By Eric Kohn | Indiewire January 21, 2014 at 11:52AM
"I want to make more movies like 'Garden State.' I mean, Woody Allen was my hero. He's someone who, in his heyday, in the era of his films that I love the most, was making movies that were just taking the social temperature of his group of people in New York City, and I'd like to make more movies like that for people my age."
—Zach Braff, 2004
A decade has passed since actor-writer-director Zach Braff made the above declaration in an Indiewire interview at the Sundance Film Festival. Despite his idealism, Braff wouldn't succeed at directing another feature for a full 10 years, but his wish finally reached its completion this past week at the Sundance Film Festival, with the world premiere of "Wish I Was Here," the widely documented Kickstarter-backed comedy in which he also stars.
Now almost 40, Braff remains a Sundance darling: "Wish I Was Here," an excessively sentimental, eagerly goofy by-the-books dramedy about midlife anxieties and suburban discontent, landed a sizable deal with Focus Features shortly after its premiere — not unlike the swift process by which "Garden State" was picked up in a joint arrangement with Miramax and Fox Searchlight 10 years ago.
"Garden State" instigated immediate cult-like worship followed by the inevitable backlash to its capricious humor in the ensuing years. Yet while that movie was an easy target for cynical takedowns, "Wish I Was Here" is begging for it in a different way: While it generated several months' worth of headlines about Braff's crowdfunding approach, the resulting movie is far more forgettable than its production history. Littered with delicate pop songs, goofy one-liners and broad caricatures, "Wish I Was Here" stars Braff as struggling actor and deadbeat dad Aidan Bloom, a one-note Woody Allen knock-off adrift in a sea of sitcom clichés: While his good-natured wife (Kate Hudson) urges him to find a real job and struggles with her own soulless office job, Aiden copes with the news that smarmy father (Mandy Patinkin) has cancer and can no longer afford to pay his grandkids' Jewish school tuition.
Frustrated with the school's unsympathetic faculty, Aiden decides to home school his kids with chaotic results, and makes vain attempts at getting his estranged, out-of-work brother (Josh Gad) to make amends with their ailing dad. Despite the flashes of amusing vulgarities and an overarching sadness to the scenario, "Wish I Was Here" constantly strains from its grating focus on a rudimentary soul-searching plot and sophomoric mainstream humor. Despite his stated aspirations in 2004, Braff hasn't made another generational statement, but rather a regurgitation of tropes that got old a long time ago.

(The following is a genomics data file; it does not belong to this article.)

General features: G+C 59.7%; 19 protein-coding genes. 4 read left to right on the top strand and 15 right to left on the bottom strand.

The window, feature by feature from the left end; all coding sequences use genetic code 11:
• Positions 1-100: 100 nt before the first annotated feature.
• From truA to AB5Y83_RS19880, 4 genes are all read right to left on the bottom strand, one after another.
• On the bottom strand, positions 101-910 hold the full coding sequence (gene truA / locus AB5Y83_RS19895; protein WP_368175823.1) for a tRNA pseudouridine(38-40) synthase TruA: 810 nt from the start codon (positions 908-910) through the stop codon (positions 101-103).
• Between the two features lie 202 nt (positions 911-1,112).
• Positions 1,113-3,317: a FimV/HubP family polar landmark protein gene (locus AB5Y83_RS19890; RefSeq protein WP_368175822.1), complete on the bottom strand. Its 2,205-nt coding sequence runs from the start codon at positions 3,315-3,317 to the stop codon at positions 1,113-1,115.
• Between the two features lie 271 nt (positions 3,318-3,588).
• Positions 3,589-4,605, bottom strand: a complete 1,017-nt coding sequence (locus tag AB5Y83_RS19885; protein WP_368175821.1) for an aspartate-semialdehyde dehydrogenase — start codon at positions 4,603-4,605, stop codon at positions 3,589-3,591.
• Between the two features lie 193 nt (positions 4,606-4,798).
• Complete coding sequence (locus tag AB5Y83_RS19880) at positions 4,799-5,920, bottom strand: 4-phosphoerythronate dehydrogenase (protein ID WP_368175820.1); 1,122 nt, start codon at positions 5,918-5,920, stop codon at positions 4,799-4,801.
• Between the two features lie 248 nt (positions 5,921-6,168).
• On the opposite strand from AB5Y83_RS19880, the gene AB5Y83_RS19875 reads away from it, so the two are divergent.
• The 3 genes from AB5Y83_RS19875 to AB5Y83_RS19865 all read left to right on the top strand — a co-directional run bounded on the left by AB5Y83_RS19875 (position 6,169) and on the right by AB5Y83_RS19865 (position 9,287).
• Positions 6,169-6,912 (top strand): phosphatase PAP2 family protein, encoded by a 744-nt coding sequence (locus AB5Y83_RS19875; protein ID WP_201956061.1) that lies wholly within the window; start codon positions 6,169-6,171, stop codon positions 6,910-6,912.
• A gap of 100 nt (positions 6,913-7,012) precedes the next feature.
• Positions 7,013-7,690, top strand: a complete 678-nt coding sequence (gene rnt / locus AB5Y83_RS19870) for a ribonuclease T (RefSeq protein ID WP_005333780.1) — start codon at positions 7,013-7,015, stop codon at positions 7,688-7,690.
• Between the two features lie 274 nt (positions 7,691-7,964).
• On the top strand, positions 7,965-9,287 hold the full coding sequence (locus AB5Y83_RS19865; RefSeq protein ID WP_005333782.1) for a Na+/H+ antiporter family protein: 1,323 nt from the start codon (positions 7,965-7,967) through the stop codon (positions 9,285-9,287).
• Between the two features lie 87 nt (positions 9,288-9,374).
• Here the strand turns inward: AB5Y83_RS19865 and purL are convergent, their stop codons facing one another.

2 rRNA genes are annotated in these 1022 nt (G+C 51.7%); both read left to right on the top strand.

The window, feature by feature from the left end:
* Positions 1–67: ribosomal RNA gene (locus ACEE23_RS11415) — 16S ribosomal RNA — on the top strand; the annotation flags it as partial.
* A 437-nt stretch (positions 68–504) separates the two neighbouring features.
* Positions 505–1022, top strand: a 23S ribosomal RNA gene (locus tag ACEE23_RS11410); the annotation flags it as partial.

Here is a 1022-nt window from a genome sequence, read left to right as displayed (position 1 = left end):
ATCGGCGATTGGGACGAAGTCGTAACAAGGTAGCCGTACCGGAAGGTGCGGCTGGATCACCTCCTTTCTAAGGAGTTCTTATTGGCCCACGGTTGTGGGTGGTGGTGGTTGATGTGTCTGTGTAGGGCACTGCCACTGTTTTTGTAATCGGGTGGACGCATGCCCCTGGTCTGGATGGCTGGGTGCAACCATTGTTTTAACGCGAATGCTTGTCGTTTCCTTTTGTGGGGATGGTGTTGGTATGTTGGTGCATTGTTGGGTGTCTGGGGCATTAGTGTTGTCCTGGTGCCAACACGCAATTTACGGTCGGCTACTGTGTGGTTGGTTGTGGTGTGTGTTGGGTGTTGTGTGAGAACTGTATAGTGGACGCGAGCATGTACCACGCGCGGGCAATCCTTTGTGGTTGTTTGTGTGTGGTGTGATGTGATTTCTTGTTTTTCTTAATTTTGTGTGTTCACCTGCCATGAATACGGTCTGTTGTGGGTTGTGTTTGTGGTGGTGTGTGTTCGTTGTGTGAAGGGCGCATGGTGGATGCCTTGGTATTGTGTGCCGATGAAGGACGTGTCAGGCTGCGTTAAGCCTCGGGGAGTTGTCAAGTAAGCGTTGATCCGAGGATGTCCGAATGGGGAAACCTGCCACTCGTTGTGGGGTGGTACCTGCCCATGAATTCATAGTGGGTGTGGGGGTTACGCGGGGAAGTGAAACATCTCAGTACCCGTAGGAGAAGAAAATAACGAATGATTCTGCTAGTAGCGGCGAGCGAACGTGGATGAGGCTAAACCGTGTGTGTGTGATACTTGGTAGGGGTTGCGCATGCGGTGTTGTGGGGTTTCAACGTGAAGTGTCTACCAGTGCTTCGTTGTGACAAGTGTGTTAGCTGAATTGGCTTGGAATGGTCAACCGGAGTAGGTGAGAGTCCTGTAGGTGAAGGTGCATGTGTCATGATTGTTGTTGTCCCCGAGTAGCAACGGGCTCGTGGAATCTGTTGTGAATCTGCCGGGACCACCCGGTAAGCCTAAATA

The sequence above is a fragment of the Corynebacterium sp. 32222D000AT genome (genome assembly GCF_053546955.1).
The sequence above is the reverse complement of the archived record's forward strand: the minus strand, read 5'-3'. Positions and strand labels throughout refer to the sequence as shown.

Which isn't to say it lacks a few good punchlines -- meandering, lazy punchlines. The nebbishy Aiden's constant banter with his two young kids (at one point, one of them confuses Al Roker with Al Qaida) shows the extent to which he has failed as a responsible parent in amusingly over the top terms, as does his decision to spark a joint in the parking lot after dropping them off for school. But Aiden's personal yearning reeks of obviousness, particularly when Braff illustrates them with constant Walter Mitty-like fantasies in which Aiden imagines himself as a science fiction hero.
The looming threat of Aidan's father's illness leads to a few admittedly touching bedside exchanges, and the attempts by Aiden's older daughter (McKaley Miller) to take charge of her family's problems has an inspiring quality that stands out. But "Wish I Was Here" mainly goes through the motions with a copy-and-paste story about coming to terms with responsibility that suggests Braff would have done well to crowdsource the idea along with his budget.
To be fair, Braff never deserved the extreme backlash to his well-publicized Kickstarter campaign, which at the very least allowed the filmmaker to prove he's got a sufficient fan base that validates his filmmaking career. Yet the publicity allotted to this particular success could have better served for far stronger movies. Snatched up in a lucrative deal by Focus Features in its first big acquisition after the departure of company founder and noted aesthete James Schamus, "I Wish I Was Here" points to the company's evident shift toward catering to the lowest common denominator of mainstream sensibilities. No less than when "Garden State" premiered, the most commercially obvious product threatens to soak up all the attention. So goes the marketplace.
The same day that the Braff film premiered, Ira Sachs' delicate New York drama "Love Is Strange" screened to great acclaim but no similarly eager buyers. A true discovery of Sundance's NEXT section, the black-and-white "A Girl Walks Home Alone at Night" resurrects an early eighties indie sensibility with its evocative portrait of an Iranian town haunted by an elusive vampire. Audiences loved it; buyers have been puzzled. Another seemingly marketable dramedy with likeminded insight into urban loneliness, "Appropriate Behavior," has gone largely ignored by the industry. Deep-pocked distributed scramble to find the next pre-packaged, super-sized product.
In that regard, you can't do better than Zach Braff, whose latest work may as well have been produced by Judd Apatow. Braff may have expressed a creative urge to tell stories for his generational peers, but his unadventurous sensibilities actually engender a commercial frenzy. By the end of the festival's first weekend, Braff was crowned the marketplace king again. "Wish I Was Here" surely satisfies its fan base, but they ought to consider some better options. Sadly, no Kickstarter campaign has the power to alter a marketplace only committed to the safest bets.
Criticwire Grade: C
HOW WILL IT PLAY? Commercial prospects are reasonably high for the film given its existing support, although it's unlikely to reach "Garden State" heights of popularity.